Let's look at three big ways in which the SD-WAN can improve private cloud return…
How to Prepare for the Future of the Cloud
Since the cloud first burst into the technology scene, it has made a significant difference for users. Especially in the enterprise sector, the cloud has enabled boosted productivity and collaboration, bringing together employees in even the most geographically dispersed locations.
Fast forward a few years and the cloud isn’t just an innovative technology – it is a system that is quickly becoming a main part of many companies’ infrastructures. As the cloud continues to develop and advance, a few trends are emerging that businesses must be ready for. Let’s take a look at these trends and how the proper network support is critical in each instance:
Hybrid cloud reigns supreme
In recent years, a hybrid cloud strategy has become the go-to option for many organizations, as it offers an increased level of customizability to suit a range of different needs. According to industry experts, the hybrid cloud will remain the most utilized-type of cloud environment in the near future.
“82 percent of enterprises have a hybrid cloud in place, an 8 percent increase from 2014.”
RightScale’s 2015 State of the Cloud Report noted that currently, 82 percent of enterprises have a hybrid cloud in place, an 8 percent increase from 2014. Although the report found that 88 percent of businesses utilize a public cloud, InformationWeek’s Charles Babcock noted that many industry-leading cloud providers are now leaning toward hybrid offerings due to needs for multiple private-line carriers to connect their data centers.
“With private-line access readily available, hybrid is the new normal for public cloud operations,” Babcock wrote.
RightScale noted that an additional 55 percent of businesses are currently planning to launch a hybrid cloud, with 13 percent expecting to use several public clouds and 14 percent planning for multiple private clouds.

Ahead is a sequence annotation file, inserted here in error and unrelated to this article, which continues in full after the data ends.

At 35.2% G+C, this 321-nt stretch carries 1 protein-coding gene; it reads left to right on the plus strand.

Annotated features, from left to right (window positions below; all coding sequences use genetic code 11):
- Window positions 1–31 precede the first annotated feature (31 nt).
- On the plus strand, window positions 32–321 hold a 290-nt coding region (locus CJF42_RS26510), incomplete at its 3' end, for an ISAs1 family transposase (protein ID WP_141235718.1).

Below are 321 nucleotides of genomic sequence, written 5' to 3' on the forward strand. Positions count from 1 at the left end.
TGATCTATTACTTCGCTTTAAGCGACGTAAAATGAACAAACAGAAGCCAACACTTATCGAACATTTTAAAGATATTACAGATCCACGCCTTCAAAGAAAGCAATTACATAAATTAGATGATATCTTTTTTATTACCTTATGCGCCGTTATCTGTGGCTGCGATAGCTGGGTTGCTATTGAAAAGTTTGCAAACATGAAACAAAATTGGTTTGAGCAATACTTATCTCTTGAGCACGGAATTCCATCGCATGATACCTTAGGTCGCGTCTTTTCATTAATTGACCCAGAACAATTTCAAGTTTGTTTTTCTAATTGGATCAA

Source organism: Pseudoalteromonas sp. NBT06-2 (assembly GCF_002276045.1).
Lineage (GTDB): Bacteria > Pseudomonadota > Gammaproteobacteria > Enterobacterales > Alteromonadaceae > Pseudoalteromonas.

Security remains paramount
While concerns about the security of cloud platforms has decreased in recent years, this does not mean that data protection has taken a backseat. Babcock noted that much of these safeguards are software-defined, matching the current structure of cloud environments.
“If we can define the network, the storage system, and containers and virtual machines on host servers in software, then we can also define the security that must accompany them with software systems,” Babcock wrote.
In addition, security is being added not only on the cloud provider’s side, but on the side of the business and its users as well. Oftentimes, each employee will have his or her own authentication credentials to prevent any unauthorized viewers from accessing the sensitive, mission-critical data stored in the cloud.
Network support paramount for access
There is no shortage of people touting the benefits of the cloud – streamlined access to important materials, the ability to view the most up-to-date information and the potential to increase productivity while cutting costs in the organization. However, these advantages cannot be reaped without the proper network support.
In order to ensure access and performance of cloud-based resources, businesses must ensure that their WAN can provide the support required. Because cloud applications often represent some of the most critical applications for enterprises today, this traffic must be prioritized to guarantee availability and prevent issues like latency.